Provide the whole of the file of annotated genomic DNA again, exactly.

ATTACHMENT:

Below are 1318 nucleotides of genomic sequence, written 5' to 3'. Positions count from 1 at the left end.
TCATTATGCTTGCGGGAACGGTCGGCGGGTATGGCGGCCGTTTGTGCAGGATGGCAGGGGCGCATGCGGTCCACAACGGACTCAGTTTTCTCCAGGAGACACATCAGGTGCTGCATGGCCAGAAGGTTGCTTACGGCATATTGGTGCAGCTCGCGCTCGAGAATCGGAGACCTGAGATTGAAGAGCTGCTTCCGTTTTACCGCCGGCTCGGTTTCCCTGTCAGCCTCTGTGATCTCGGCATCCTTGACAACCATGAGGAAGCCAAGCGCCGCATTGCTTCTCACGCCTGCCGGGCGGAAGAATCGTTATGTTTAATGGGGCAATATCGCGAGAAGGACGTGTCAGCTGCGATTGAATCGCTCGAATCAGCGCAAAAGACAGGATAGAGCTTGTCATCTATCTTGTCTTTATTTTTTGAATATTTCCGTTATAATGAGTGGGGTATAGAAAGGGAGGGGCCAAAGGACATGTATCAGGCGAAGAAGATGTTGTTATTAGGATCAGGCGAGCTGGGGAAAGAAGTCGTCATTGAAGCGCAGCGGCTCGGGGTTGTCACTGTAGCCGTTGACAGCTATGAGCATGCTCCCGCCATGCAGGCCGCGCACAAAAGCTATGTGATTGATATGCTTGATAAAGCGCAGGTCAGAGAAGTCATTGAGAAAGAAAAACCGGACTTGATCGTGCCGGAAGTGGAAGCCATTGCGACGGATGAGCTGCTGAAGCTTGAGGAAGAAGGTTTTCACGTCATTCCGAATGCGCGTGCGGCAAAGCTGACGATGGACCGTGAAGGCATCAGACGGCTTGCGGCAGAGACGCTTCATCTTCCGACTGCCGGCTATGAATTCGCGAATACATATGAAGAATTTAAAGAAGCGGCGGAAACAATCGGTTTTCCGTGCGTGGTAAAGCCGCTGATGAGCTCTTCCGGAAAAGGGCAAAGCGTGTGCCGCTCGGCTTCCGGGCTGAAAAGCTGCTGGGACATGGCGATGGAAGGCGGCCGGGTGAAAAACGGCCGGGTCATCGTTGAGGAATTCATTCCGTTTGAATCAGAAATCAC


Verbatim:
Below are 1318 nucleotides of genomic sequence, written 5' to 3'. Positions count from 1 at the left end.
TCATTATGCTTGCGGGAACGGTCGGCGGGTATGGCGGCCGTTTGTGCAGGATGGCAGGGGCGCATGCGGTCCACAACGGACTCAGTTTTCTCCAGGAGACACATCAGGTGCTGCATGGCCAGAAGGTTGCTTACGGCATATTGGTGCAGCTCGCGCTCGAGAATCGGAGACCTGAGATTGAAGAGCTGCTTCCGTTTTACCGCCGGCTCGGTTTCCCTGTCAGCCTCTGTGATCTCGGCATCCTTGACAACCATGAGGAAGCCAAGCGCCGCATTGCTTCTCACGCCTGCCGGGCGGAAGAATCGTTATGTTTAATGGGGCAATATCGCGAGAAGGACGTGTCAGCTGCGATTGAATCGCTCGAATCAGCGCAAAAGACAGGATAGAGCTTGTCATCTATCTTGTCTTTATTTTTTGAATATTTCCGTTATAATGAGTGGGGTATAGAAAGGGAGGGGCCAAAGGACATGTATCAGGCGAAGAAGATGTTGTTATTAGGATCAGGCGAGCTGGGGAAAGAAGTCGTCATTGAAGCGCAGCGGCTCGGGGTTGTCACTGTAGCCGTTGACAGCTATGAGCATGCTCCCGCCATGCAGGCCGCGCACAAAAGCTATGTGATTGATATGCTTGATAAAGCGCAGGTCAGAGAAGTCATTGAGAAAGAAAAACCGGACTTGATCGTGCCGGAAGTGGAAGCCATTGCGACGGATGAGCTGCTGAAGCTTGAGGAAGAAGGTTTTCACGTCATTCCGAATGCGCGTGCGGCAAAGCTGACGATGGACCGTGAAGGCATCAGACGGCTTGCGGCAGAGACGCTTCATCTTCCGACTGCCGGCTATGAATTCGCGAATACATATGAAGAATTTAAAGAAGCGGCGGAAACAATCGGTTTTCCGTGCGTGGTAAAGCCGCTGATGAGCTCTTCCGGAAAAGGGCAAAGCGTGTGCCGCTCGGCTTCCGGGCTGAAAAGCTGCTGGGACATGGCGATGGAAGGCGGCCGGGTGAAAAACGGCCGGGTCATCGTTGAGGAATTCATTCCGTTTGAATCAGAAATCAC